By Namrata Trivedi
Dietitian APD, AN
BMSG Board Member
The holiday season is upon us and ’tis the season for plugged ducts, mastitis and fluctuating milk supply. Yes, you read that right. The year-end holiday season usually brings out the merry makers in us, breastfeeding or otherwise. In Singapore, the tinsel and tunes start by November and office Christmas parties and celebrations start long before Santa has his list ready!
Mothers may notice this busy season messes their breastfeeding routine as they need to run more errands, spend more time out of the house, attend more gatherings and parties, which may lead to an exhausted mummy and baby if their day is not planned out well.
So what can you do to ensure your breastfeeding journey doesn’t hit any roadblocks during Christmas?
Do not skip feedings
Keep in mind that missing feedings can cause milk buildup and lead to engorgement, blocked ducts and even mastitis. Take the time to make an expressing schedule if you will be heading out a lot without baby or listen to your baby’s cues and nurse on demand. If you’re heading to parties, your little one may get passed around a lot by relatives and friends. Watch out for baby’s fussiness and cues when she’s hungry and don’t hesitate to simply pluck your little one away to a quiet place to nurse.
The good thing about baby wearing is that you can head out and get your Christmas shopping done while still having your hands free to carry the shopping bags. You can wear your baby in a carrier or a wrap, so you’re still able to socialise and get things done, but are close to your baby, enough to watch or hear her nursing signals.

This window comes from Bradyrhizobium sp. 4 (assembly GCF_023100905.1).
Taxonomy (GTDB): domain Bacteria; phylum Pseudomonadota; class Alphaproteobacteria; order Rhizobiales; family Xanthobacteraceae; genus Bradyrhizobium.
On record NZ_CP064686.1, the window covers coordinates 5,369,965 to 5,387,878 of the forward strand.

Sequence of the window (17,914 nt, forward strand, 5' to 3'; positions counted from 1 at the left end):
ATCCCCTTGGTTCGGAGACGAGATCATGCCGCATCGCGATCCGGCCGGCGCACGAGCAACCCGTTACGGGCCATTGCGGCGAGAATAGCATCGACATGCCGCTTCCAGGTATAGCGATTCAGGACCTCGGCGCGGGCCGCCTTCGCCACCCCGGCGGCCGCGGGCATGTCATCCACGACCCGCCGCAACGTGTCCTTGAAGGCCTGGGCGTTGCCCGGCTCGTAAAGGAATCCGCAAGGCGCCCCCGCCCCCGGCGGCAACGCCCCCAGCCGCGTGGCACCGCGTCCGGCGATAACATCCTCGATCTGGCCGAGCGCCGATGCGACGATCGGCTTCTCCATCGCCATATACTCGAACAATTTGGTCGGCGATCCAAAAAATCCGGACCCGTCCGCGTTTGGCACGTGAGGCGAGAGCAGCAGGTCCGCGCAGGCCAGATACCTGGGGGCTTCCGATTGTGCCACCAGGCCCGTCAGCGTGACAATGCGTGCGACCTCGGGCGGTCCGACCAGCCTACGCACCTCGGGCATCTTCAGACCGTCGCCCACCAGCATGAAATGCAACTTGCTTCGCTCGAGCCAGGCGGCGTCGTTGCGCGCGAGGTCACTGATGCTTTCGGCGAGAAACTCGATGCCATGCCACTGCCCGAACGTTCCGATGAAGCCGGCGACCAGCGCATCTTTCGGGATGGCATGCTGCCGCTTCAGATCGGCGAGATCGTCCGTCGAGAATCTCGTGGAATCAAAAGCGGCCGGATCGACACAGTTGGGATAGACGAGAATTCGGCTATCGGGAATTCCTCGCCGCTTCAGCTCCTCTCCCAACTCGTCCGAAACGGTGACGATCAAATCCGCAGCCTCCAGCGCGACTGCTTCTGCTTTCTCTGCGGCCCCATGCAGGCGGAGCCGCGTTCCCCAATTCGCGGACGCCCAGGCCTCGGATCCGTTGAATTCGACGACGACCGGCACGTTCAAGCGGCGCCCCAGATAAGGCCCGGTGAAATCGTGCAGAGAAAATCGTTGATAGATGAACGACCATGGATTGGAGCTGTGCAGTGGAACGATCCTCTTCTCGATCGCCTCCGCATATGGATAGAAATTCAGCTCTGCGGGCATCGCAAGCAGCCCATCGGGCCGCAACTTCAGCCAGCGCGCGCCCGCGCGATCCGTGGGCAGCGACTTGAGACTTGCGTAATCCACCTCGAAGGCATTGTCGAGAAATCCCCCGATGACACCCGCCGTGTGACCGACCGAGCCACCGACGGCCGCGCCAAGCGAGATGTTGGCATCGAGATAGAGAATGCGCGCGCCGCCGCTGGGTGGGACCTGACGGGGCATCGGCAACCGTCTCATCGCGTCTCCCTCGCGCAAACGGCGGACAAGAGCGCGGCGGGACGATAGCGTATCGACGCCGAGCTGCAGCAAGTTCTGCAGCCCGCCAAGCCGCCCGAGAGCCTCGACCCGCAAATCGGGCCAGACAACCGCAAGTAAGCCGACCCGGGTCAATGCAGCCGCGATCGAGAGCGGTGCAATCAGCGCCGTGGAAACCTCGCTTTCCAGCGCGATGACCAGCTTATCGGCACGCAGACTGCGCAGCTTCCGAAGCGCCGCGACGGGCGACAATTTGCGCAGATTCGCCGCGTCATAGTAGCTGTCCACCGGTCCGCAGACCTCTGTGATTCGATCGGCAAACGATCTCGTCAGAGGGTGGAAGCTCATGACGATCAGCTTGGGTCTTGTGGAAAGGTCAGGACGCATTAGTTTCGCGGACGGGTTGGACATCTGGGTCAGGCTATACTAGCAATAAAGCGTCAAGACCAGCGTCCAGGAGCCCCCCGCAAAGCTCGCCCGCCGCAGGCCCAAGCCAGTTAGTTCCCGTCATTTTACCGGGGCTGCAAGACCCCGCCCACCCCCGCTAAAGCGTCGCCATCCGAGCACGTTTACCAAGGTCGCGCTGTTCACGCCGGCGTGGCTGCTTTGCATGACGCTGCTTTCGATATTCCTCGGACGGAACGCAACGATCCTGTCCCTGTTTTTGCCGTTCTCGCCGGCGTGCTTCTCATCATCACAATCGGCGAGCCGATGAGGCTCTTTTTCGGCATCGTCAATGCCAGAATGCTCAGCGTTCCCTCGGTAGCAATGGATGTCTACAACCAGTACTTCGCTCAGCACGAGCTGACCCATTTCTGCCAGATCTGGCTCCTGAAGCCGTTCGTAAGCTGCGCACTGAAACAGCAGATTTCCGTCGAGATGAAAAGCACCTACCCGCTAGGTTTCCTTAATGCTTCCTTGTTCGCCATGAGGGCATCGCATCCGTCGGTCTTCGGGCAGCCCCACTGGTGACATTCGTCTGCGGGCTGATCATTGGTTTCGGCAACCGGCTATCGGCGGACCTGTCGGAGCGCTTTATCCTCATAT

Enjoy the festive food but don’t go overboard!
There is good news: when you’re exclusively breastfeeding, you need around 500 calories a day in extra energy so dig in and nourish yourself. Just like how we enjoy the Christmas spread, babies, too, enjoy a variety of tastes they get through breastmilk. However, try not to go overboard with desserts and sweets. Aim to include a variety of foods which provide the nutrients you need such as lean protein, complex carbohydrates from wholemeal to wholegrain sources, and good fats from oily fish, vegetable oils, nuts and seeds.
Contrary to popular belief, it is fine to have the occasional drink while breastfeeding. The American Academy of Pediatrics Committee on Drugs and La Leche League Health Advisory Council member Dr. Jack Newman both consider reasonable alcohol intake to be safe during breastfeeding.
However if you are worried about any amount of alcohol passing through your breastmilk or if you find yourself impaired, it may be safe to pump and dump or wait two to three hours until the alcohol has left your system and you feel normal again.
Don’t be shy in asking for help around the house. If you’re in confinement or if the thought of heading out to buy presents in crowded places makes you cringe, go online to get your Christmas shopping done. The good thing about having a baby during the holidays is that people have lesser expectations of you. They will understand that you have your hands full so don’t cave into pressure and stress yourself out needlessly.
Don’t forget to enjoy this time Momma. Often well-meaning relatives may provide unnecessary advice on breastfeeding and parenting during gatherings. It is important not to get yourself worked up. Simply smile and divert the topics that may make you uncomfortable. Stress can affect your milk supply, so try to relax and take it all in—under the Mistletoe and with your sweetie in your arms to kiss.
Happy Holidays and see you next year!